# Get the logs of the running container
$ docker logs <container-id>
Building and Deploying Commands
# Build your on docker file
$ docker build -t <image-name>:<image-version> <dockerfile-path>
# Push the image to docker hub
$ docker push <hub-user>/<repo-name>:<tag>
Networking in Docker
When you install docker it create 3 networks automatically
- It is the default network that gets attached with the container.
- It is a private and internal network created by docker on host.
- Every container gets a internal ip address and containers can access each other using this internal ip address.
- To access any container from external you need to map the port of the container to ports of docker host
- You can run multiple web containers on same docker host and on the same port
- In this type the container is not connected to any network.
- This means it has no connections with external networks nor other containers on the same docker host.
- And the container will run in totally isolated network.
- Use the following command to attach this network to your container
$ docker run <image-name> --network=none
- To access the container externally you can attach the host network parameter to the container and it takes out any network isolation between docker host and docker container.
- So if you have web app container with port 5000 then it can be accessed at same port expertally without the port mapping.
- Now this means you can't have multiple containers running on the same docker host and on the same port as port are now common to all the containers on the host network
- Use the following command to attach this network to your container
$ docker run <image-name> --network=host
eg of the host: Taking same example as
nginx from above
# with port mapping http://localhost:80
$ docker run -d -p 80:80 nginx
# without port mapping, host networking http://localhost:80
$ docker run -d nginx --network=host
When we create containers on same docker host there is only 1 bridge created connecting all the containers by default. (eg: 172.17.0.1) and you want to create a new bridge maybe with ip (184.108.40.206) on the same host you need to do it through thte command
$ docker network create \
--driver bridge \
Docker compose is a feature provide by docker host to connect and spin up multiple containers with mostly different images but the application is dependent on both the images quickly.
For example frontend image eg:
voting and backend database in
mongodb so let's try creating a docker compose file for it
#This will create different networks on same docker host
Docker Engine/ Architecture
Let's see the docker architecture and how it runs applications in containers under the hood. When you install docker on your computer you essentially downloading 3 different components
It is a backgroud process that manages docker objects like images, containers, volumes etc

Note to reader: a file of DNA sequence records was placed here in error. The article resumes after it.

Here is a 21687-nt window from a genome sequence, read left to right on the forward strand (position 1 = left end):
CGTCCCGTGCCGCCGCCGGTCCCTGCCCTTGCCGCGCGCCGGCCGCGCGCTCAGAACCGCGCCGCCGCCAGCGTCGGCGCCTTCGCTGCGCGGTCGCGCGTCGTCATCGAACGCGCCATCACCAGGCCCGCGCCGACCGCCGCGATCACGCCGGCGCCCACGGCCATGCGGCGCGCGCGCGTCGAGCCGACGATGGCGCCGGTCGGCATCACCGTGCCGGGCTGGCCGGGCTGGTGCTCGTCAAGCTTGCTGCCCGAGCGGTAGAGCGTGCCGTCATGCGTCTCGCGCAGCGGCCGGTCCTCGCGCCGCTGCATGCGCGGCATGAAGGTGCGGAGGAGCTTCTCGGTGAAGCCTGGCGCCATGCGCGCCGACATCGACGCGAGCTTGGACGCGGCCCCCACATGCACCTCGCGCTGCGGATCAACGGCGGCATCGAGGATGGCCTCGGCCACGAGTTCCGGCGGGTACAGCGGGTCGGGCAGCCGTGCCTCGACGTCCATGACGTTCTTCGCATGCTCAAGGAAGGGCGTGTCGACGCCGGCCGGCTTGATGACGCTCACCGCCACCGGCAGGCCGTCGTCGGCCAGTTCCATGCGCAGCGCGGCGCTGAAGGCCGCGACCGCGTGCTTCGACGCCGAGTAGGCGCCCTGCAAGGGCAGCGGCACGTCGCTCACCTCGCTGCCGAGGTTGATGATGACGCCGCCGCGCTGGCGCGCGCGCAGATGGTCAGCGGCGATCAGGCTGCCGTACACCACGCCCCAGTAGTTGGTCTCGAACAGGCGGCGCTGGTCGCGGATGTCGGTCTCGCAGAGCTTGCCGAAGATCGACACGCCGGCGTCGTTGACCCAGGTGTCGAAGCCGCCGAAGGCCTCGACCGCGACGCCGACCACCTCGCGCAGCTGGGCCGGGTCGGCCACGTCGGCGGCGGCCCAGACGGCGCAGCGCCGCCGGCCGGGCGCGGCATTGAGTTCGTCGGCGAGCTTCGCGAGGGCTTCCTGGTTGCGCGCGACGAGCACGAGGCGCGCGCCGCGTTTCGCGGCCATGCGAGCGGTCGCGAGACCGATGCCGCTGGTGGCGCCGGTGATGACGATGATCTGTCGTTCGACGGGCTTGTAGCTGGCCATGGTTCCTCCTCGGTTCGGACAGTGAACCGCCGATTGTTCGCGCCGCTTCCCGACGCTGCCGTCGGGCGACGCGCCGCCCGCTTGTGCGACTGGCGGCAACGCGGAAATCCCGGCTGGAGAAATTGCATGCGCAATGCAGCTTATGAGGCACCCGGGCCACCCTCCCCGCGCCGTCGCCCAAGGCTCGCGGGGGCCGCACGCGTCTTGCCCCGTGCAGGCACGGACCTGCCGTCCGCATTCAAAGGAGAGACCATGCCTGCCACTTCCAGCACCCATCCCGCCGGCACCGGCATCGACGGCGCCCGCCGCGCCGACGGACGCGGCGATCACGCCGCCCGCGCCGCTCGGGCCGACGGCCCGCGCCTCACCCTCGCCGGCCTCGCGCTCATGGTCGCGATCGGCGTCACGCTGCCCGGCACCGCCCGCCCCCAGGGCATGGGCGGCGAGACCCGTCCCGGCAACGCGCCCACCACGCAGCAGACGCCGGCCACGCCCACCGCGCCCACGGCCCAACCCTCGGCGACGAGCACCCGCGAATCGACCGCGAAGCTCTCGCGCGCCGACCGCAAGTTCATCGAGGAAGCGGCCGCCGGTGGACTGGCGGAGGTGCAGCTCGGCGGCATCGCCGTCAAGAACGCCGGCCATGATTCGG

It is a programming interface used to talk to the docker deamon and provide instructions. You can use this api to create your own differnt docker tools
And this is a CLI that we have used until now to perform action. It uses REST API to talk to the docker deamon. Now the thing to note here is docker cli need not to be on same host. It can be on different computer and can still communicate with remote docker engine. Use the following command to do so
$ docker -H=<remote-docker-engine>:<port-number>
#example with nginx remote docker engine
$ docker -H=10.123.2.1:2375 run nginx
docker run command you create instance of your application but that's just one instance what if you wanted to create multiple instance. In that case you will have to run
docker run command multiple time. Not just this you will have to closly monitor the health of each container and spin up new instance if one already running likely goes down. And what about the health of docker host? What if the docker host goes down, in that case the containers hosted on that host becomes inaccessble too.
Orchestration is set of tools and scripts that helps us to host the containers in the real production environment. Generally Container Orchestration solution have multiple docker hosts that can host containers. So even if one fails, application is still accessible to others.
The following is the command used in docker swarm
$ docker service create --replicas=100 nodejs
There are multiple orchestrations solutions available now a days
- Docker Swarm
Well we deep dived quite a bit into the details of docker from simple commands to architecture but that's it for this blog. See you in the next one :D
- Docker Tutorial for Beginners - What is Docker? Introduction to Containers
- Docker Tutorial for Beginners - A Full DevOps Course on How to Run Applications in Containers
Thank you so much for reading 💖